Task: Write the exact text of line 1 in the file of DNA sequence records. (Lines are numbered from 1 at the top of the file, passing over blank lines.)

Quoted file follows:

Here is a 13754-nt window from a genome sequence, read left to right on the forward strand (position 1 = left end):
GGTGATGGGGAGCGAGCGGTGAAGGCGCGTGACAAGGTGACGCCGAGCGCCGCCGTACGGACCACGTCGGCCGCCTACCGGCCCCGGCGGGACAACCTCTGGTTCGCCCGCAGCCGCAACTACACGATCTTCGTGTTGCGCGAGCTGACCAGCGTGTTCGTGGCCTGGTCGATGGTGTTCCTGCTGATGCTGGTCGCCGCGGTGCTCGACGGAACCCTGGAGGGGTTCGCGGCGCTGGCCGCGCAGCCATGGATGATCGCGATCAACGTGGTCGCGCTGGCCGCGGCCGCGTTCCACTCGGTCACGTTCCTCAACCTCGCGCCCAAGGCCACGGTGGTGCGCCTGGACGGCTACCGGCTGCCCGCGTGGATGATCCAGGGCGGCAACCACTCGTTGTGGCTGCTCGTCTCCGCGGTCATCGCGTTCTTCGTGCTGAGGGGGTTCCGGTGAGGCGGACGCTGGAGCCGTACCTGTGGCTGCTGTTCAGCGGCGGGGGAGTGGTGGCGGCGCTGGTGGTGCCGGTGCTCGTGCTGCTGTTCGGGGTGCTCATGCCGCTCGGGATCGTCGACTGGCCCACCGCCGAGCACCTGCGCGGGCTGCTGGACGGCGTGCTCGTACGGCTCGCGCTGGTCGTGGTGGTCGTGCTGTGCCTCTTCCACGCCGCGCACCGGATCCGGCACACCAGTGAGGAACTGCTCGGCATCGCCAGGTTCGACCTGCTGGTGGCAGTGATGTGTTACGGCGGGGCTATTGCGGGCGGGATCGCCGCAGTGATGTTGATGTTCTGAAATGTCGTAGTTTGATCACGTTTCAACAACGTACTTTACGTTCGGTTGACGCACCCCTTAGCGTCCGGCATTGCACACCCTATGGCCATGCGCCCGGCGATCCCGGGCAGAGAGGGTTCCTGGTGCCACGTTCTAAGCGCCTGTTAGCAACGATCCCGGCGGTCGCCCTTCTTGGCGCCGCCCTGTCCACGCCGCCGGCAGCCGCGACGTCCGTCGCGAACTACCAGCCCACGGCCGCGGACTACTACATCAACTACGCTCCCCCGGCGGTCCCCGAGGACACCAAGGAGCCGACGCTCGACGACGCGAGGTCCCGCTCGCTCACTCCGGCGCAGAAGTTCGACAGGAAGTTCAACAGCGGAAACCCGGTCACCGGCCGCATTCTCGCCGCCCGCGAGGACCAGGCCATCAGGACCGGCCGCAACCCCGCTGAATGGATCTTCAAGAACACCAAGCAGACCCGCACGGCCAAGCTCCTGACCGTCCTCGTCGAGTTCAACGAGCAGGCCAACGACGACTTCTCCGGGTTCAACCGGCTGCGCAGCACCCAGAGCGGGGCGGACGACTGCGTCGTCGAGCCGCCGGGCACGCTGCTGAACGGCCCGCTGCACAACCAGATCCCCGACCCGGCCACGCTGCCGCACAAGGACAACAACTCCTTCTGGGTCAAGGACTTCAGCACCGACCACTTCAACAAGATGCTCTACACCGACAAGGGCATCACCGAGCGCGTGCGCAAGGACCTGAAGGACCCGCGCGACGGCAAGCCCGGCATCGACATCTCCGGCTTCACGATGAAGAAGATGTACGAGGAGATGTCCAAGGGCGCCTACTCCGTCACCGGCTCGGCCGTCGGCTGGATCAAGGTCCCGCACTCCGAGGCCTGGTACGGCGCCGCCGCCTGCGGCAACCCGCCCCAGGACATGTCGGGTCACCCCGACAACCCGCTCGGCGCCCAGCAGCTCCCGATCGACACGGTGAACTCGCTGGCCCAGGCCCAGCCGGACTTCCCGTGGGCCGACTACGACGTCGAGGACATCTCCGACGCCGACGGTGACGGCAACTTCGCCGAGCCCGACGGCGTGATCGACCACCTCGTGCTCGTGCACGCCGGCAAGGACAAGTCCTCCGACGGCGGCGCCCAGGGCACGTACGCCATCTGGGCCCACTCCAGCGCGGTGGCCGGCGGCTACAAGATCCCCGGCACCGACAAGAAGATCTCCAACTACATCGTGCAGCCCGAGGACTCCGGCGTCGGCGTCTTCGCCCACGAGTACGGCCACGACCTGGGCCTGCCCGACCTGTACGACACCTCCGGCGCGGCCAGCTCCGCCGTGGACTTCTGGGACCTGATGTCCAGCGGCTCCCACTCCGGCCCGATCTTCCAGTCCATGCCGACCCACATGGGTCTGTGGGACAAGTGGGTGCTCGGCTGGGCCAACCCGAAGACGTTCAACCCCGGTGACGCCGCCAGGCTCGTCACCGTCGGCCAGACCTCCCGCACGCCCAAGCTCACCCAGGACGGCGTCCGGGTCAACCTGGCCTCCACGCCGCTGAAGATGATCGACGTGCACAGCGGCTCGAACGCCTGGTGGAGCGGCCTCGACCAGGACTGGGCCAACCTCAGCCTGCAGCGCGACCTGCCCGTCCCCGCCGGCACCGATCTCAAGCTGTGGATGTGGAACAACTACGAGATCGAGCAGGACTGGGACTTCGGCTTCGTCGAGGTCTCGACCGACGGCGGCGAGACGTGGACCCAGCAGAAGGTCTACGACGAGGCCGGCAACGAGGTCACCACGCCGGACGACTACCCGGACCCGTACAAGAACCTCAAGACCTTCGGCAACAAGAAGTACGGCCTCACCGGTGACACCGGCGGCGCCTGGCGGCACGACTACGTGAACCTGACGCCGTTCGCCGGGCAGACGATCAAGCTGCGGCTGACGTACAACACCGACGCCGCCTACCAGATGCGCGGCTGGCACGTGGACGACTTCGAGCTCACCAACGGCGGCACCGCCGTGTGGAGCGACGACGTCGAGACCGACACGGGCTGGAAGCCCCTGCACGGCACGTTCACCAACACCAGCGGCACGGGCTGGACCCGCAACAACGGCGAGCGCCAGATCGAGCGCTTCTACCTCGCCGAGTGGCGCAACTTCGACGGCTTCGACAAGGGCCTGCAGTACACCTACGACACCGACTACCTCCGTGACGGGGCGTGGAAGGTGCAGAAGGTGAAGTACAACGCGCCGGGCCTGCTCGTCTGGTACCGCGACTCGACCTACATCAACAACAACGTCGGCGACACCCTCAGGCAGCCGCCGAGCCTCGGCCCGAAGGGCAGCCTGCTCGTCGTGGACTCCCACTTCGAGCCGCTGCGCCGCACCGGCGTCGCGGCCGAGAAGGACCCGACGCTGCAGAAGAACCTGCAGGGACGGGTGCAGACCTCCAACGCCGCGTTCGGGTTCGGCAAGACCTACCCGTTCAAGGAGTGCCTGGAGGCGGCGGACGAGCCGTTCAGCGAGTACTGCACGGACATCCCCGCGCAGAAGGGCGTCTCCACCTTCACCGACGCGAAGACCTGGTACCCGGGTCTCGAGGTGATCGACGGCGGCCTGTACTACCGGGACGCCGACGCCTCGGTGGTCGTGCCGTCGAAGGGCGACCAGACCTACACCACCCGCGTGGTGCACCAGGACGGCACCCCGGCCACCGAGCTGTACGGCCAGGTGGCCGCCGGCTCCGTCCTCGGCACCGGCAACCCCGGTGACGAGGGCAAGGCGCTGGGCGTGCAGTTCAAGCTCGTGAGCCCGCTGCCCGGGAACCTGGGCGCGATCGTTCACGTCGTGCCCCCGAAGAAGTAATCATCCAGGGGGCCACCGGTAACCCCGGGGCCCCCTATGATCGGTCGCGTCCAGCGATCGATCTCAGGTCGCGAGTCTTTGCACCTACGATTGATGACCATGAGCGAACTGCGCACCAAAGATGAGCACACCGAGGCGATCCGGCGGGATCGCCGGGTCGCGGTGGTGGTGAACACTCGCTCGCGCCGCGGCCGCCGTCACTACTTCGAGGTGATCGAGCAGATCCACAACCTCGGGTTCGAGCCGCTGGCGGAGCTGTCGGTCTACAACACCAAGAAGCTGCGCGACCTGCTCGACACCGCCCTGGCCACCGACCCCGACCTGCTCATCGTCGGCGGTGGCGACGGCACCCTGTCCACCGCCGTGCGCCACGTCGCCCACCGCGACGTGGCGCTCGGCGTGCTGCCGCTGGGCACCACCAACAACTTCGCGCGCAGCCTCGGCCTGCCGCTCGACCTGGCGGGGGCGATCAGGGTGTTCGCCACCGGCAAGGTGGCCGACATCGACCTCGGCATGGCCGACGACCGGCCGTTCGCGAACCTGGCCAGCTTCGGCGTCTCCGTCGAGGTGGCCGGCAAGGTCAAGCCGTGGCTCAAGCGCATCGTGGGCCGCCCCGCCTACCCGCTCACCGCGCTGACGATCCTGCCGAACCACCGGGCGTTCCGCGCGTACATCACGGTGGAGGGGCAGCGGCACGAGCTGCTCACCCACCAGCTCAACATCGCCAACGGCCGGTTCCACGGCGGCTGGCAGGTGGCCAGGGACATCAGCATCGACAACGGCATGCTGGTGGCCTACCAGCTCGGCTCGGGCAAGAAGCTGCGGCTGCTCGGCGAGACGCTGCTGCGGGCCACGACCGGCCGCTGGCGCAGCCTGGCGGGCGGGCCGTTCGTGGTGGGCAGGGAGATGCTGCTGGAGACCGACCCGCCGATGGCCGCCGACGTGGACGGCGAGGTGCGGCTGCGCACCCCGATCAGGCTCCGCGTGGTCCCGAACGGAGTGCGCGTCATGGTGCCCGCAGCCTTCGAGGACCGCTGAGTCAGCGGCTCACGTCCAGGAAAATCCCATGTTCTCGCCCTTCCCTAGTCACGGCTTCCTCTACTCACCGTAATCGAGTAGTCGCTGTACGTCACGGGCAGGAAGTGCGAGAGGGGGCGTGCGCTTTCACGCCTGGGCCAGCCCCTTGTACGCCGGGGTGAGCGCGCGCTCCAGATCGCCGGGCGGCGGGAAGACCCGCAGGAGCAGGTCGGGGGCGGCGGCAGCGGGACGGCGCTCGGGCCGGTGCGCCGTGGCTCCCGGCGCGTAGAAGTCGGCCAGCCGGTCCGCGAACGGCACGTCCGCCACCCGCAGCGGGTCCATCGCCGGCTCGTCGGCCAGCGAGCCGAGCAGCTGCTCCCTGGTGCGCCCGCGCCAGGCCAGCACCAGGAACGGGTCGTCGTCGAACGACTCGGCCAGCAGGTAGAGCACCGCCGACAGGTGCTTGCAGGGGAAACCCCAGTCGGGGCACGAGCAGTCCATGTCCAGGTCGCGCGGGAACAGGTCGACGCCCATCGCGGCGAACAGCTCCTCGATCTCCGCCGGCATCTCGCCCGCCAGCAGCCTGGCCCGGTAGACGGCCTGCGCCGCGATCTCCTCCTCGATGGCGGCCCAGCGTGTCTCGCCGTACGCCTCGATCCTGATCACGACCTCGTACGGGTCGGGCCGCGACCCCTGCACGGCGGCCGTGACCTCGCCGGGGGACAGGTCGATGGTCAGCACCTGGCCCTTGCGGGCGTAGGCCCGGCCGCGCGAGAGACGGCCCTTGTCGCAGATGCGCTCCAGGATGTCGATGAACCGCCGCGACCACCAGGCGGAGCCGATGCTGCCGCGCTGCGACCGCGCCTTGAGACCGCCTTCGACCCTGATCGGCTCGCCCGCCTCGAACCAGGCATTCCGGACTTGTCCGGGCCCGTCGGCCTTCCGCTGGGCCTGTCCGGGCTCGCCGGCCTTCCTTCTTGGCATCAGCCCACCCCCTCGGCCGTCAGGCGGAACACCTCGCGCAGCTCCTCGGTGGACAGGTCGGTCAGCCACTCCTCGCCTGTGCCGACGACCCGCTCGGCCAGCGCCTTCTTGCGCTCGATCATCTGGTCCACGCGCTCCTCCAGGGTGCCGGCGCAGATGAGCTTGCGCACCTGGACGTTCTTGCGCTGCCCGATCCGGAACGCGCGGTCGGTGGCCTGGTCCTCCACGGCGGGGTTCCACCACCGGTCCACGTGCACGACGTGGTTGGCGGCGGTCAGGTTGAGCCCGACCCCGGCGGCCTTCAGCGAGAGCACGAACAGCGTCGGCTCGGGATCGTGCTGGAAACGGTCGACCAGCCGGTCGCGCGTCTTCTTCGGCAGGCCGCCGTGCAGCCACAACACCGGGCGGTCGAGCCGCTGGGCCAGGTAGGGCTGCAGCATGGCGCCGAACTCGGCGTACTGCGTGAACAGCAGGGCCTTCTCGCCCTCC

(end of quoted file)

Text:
Here is a 13754-nt window from a genome sequence, read left to right on the forward strand (position 1 = left end):